Leimer continues: “The study shows that there are many paths toward doing well by doing something good for the customer, and that these opportunities should resonate not just with fintech startups, but also with teams throughout traditional banking.”
Mass Market Financial Health Options
Today, the majority of mass market-focused financial health firms charge the consumer directly for their offerings. Alternatively, fintech organizations not only are less likely to charge directly, but they are also moving away from an emphasis on “fee transparency” to one that better positions the “value” of the new solution.
Mass market solutions also tend to rely on referral networks for customers as compared to traditional marketing. By depending on referrals, mass market solution providers can select the right mix of alternative solutions for their customers, avoiding conflicts of interests associated with single product delivery.
Mass market solution providers are also more likely to develop new revenue options from beneficiaries (such as employers) who are likely to derive financial benefit from the improved financial health of financially strapped employees. In many cases, this means a repositioning of the new revenue model as being good for everyone as opposed to just being good for the individual consumer.
Cultural Shifts Needed to Increase Trust
There is momentum building across the financial services industry to look at guiding principles within both traditional and non-traditional institutions. With a focus on a commitment to financial health, this involves a cultural, strategic and process shift within organizations.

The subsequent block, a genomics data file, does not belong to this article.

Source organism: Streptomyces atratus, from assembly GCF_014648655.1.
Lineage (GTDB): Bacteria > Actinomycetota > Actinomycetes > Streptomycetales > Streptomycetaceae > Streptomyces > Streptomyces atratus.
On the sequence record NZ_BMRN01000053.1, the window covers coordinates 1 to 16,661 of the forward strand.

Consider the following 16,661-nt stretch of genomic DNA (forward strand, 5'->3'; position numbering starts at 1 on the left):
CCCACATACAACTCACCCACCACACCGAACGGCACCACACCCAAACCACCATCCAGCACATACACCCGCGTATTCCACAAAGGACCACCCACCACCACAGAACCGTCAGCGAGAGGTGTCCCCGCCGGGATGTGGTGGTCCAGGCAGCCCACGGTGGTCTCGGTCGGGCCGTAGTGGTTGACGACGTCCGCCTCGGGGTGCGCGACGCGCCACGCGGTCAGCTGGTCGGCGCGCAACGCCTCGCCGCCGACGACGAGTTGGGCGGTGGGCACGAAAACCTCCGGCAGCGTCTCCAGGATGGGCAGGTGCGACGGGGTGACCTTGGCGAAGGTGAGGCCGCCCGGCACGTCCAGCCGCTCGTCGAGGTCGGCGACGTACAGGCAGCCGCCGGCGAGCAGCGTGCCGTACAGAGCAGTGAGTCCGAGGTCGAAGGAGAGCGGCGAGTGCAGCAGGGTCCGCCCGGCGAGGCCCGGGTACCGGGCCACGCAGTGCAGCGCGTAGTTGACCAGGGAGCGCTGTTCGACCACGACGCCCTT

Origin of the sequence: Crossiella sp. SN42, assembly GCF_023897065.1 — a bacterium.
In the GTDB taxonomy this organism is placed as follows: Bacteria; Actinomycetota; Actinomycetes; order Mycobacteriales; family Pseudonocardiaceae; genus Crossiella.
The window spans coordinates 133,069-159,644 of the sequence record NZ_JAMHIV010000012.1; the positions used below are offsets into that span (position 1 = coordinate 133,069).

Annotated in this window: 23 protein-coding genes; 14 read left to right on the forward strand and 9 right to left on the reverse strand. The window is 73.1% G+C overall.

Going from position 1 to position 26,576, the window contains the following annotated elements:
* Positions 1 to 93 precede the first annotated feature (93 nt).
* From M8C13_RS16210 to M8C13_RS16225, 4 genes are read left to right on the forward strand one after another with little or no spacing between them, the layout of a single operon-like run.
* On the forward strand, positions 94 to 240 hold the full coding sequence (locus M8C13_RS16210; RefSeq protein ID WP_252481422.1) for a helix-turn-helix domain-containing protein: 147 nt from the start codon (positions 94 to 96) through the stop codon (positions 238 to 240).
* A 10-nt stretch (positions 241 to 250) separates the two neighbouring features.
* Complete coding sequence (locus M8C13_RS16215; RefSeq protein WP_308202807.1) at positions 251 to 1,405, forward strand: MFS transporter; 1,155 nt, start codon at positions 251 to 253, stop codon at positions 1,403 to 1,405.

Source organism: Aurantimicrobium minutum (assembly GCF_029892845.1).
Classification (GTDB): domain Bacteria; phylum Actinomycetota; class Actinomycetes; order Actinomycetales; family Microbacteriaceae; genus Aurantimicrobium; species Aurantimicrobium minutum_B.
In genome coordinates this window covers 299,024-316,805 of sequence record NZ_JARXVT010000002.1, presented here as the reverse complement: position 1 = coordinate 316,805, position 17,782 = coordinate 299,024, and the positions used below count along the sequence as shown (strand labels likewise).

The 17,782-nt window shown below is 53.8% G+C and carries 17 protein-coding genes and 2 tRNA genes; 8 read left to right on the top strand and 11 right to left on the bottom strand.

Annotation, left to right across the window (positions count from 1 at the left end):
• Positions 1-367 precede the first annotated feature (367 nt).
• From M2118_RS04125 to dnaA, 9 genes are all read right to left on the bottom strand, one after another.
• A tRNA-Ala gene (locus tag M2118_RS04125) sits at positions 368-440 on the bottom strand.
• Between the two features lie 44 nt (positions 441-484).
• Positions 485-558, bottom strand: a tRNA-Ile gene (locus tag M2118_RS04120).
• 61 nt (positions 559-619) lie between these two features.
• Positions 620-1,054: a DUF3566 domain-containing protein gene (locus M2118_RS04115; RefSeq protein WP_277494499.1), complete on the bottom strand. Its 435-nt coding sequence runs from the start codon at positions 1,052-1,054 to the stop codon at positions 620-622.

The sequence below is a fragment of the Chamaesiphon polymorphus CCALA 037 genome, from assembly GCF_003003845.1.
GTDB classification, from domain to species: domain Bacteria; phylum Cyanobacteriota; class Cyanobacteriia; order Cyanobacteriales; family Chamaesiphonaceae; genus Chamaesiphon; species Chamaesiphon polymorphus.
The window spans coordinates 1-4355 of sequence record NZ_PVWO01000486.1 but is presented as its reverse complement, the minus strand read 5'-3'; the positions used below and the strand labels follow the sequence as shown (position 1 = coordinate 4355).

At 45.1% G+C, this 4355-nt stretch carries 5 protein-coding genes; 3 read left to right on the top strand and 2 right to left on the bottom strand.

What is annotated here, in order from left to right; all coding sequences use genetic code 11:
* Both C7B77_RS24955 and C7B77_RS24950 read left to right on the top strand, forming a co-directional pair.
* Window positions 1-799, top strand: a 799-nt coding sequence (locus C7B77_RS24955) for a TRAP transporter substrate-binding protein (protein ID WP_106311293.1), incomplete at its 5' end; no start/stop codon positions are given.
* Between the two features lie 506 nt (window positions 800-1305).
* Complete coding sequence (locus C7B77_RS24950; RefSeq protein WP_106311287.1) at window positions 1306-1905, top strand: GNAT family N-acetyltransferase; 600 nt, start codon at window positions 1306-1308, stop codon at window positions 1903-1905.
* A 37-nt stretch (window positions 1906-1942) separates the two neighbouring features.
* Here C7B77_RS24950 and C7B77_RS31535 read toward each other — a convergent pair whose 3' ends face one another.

It also involves a reevaluation of how services are delivered to the underserved consumer, with an eye on both risk and revenue. Finally, the metrics for success must be reconsidered given the alternative revenue models possible. Ultimately, the consumer, financial services organizations and investors should all benefit.
The research stopped short of landing on a single, all-in-one solution. Instead, it provided several strategies that could create sustainable revenues and also improve the financial health of consumers. In doing so, there is a halo effect that improves the overall economy while increasing the trust in the financial services industry.